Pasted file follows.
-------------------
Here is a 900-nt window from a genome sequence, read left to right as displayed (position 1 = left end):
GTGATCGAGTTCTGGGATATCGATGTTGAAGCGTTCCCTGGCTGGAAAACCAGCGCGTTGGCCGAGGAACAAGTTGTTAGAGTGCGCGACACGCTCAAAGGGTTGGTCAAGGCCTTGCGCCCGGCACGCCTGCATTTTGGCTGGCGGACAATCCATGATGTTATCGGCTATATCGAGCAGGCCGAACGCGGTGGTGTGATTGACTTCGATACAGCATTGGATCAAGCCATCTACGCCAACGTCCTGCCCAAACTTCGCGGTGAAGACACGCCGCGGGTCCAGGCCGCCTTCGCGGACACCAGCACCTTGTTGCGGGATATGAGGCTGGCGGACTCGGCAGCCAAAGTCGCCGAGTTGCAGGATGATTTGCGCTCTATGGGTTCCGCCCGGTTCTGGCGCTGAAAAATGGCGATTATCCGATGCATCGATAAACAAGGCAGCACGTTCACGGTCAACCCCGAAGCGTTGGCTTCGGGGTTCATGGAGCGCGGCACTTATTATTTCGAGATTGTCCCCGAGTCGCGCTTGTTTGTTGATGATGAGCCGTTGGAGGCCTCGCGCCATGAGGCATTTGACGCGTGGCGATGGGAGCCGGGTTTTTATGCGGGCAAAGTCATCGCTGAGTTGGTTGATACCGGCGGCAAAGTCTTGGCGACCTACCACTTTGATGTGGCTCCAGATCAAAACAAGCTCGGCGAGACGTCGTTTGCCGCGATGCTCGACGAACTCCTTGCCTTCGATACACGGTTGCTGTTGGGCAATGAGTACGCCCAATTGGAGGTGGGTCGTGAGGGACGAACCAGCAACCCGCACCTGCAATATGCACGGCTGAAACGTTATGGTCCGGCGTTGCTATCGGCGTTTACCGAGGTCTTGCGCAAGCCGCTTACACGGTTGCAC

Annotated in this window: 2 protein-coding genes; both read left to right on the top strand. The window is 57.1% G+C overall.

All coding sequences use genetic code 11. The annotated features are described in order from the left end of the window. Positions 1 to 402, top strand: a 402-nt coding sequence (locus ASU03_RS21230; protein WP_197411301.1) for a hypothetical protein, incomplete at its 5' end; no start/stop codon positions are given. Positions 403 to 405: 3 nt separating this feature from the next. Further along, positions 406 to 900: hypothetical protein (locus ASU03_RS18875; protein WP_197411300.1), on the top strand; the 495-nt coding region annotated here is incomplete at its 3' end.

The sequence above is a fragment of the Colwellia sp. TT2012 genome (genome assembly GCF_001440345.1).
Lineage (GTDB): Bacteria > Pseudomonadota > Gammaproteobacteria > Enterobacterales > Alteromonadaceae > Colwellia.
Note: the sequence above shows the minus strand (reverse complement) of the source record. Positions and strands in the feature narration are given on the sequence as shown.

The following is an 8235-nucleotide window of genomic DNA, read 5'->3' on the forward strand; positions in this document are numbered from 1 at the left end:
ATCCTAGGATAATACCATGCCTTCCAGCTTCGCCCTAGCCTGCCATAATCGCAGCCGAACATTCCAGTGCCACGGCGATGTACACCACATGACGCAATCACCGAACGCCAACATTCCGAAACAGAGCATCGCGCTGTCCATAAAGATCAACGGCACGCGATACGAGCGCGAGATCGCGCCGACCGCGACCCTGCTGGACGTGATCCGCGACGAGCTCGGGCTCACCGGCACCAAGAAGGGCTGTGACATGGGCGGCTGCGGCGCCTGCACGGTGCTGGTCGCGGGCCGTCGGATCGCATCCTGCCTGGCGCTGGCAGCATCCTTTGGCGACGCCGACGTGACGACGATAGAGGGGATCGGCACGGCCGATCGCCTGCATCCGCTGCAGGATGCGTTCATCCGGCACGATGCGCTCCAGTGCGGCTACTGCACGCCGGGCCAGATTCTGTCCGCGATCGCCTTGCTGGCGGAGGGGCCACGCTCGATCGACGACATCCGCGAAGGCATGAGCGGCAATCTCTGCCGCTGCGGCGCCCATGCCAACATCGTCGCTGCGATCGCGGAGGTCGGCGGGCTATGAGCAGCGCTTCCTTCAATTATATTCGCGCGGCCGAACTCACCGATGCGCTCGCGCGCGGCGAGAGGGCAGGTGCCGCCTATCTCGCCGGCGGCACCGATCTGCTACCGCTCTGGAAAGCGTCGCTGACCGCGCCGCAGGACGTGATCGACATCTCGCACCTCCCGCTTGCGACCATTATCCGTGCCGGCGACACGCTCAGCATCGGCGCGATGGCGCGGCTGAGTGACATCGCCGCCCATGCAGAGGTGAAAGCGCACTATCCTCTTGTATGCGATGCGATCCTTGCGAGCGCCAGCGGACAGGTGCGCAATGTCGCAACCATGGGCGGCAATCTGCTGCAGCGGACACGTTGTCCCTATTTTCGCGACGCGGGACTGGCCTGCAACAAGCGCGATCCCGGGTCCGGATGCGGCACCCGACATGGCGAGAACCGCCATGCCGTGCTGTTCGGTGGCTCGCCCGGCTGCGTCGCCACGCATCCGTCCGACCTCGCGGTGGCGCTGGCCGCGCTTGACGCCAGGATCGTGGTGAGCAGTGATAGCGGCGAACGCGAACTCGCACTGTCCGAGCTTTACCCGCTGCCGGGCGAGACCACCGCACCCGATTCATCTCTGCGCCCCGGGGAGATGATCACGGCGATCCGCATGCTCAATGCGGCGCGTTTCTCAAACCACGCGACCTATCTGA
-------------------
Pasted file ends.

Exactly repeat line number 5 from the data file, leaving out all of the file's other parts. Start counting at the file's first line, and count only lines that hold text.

The sequence above is a fragment of the Colwellia sp. TT2012 genome (genome assembly GCF_001440345.1).